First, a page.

6m from Dudley & Dowell in Cradley Heath to Church Hill Street, Smethwick
4m from Ridgeacre foundry in West Bromwich to Firs Lane, Smethwick
3m from Hunt Bros’ Griffin Foundry, Oldbury to Thimblemill Road, Smethwick
1/2m from Smith & Sons’ in Smethwick to Coopers Lane, Smethwick

Fire highlights slower challenge to old factories

The rapid destructive power of fire has a way of bringing our attention to a longer, slower process of change in the urban landscape.  This week has seen a piece of the Black Country’s industrial legacy damaged as a blaze hit the former leather works of Jabez Cliff on Lower Forster Street, Walsall. Sad to see a key locally-listed building damaged in this way, but the site is also part of a wider set of industrial heritage on which a new 21st century Black Country is putting pressure, although at a less visible pace.  In an effort to find space for new housing, the area’s Core Strategy foresees the re-use of a fifth of industrial land over the next fifteen years—a change which will also test the preservation of historic workplaces.  Our challenge is surely to understand the implications of this for the area’s inherited character, preferably before the demise of the buildings themselves puts this beyond us.
Where all our grannies worked
Location of Jabez Cliff works
Walsall’s locally-listed buildings
Black Country Core Strategy
For rapid change see Two hundred years in twenty seconds

Largest Hindu temple in Europe opens its doors

There are more than a dozen Hindu temples in the Black Country but you will need to travel some way to find one bigger than this.  A 21st century construction sitting next to the canal near Oldbury, the spectacular Shri Venkateswara Balaji Temple of the UK will be open to visitors as part of Heritage Open days between 8th and 11th September.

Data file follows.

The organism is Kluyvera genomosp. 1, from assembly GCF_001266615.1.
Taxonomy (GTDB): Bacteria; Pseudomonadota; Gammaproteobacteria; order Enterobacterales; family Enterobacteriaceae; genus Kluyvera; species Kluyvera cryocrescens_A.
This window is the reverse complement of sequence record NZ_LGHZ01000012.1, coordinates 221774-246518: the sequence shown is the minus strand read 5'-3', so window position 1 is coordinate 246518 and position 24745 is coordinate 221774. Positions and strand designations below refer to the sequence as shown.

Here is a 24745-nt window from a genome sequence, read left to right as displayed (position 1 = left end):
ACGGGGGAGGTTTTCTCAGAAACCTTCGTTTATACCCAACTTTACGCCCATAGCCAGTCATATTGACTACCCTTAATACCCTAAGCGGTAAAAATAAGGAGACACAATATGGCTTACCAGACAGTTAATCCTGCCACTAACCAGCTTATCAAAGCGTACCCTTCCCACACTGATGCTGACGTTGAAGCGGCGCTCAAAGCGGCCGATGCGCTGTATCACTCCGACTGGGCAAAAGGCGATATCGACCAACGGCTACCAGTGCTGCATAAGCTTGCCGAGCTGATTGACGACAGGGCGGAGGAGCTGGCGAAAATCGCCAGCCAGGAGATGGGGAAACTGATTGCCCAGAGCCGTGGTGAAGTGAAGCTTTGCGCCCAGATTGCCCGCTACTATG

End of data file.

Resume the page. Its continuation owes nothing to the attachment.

Details of visiting times to the temple
Full programme of Heritage Open Days in the West Midlands (including 47 locations in the Black Country) 

Vincent Van Gogh loved the Black Country

Ok now that we’ve got your ear so to speak, we can come clean: the great Dutch painter did love the Black Country, just not the one you’re thinking of. In 1879 he lived for a few months in the Borinage region of Belgium, also known as le Pays Noir (the Black Country). Like our own Black Country, the Borinage was a centre of mining in the 19th century and Van Gogh referred to it as a ‘remarkable and picturesque region’ saying ‘the country and the inhabitants charm me more every day’.
So, how does all this help us think about the landscape of our own Black Country? Well we can learn from the parallels between the Borinage and the Black Country. For example both were areas of coal production at a time when waterways were almost the only way to carry heavy goods: in both cases canals proved to be vitally important in opening new markets for local minerals. Perhaps you know of other similarities …and differences?
The recommended driving route from Tipton to Van Gogh’s house in the Borinage.

Looking for clues left behind

If we had to come up with a group of ten objects representing the story of the Black Country landscape what would be in it? Perhaps each of us has a different idea of what should be included – in fact some interesting collections have already been put forward (see below). Later this month we will be discussing a new group – this time with a particular twist: all the objects will be assembled in one place and you will be able to handle them on the day.
In advance, here’s an image of one of them and a reassurance. The reassurance? There won’t be any condoms.
The Black Country in Ten Objects
A History of the World in the Black Country
Coal to condoms – items which made the Black Country great
Council housing in the Black Country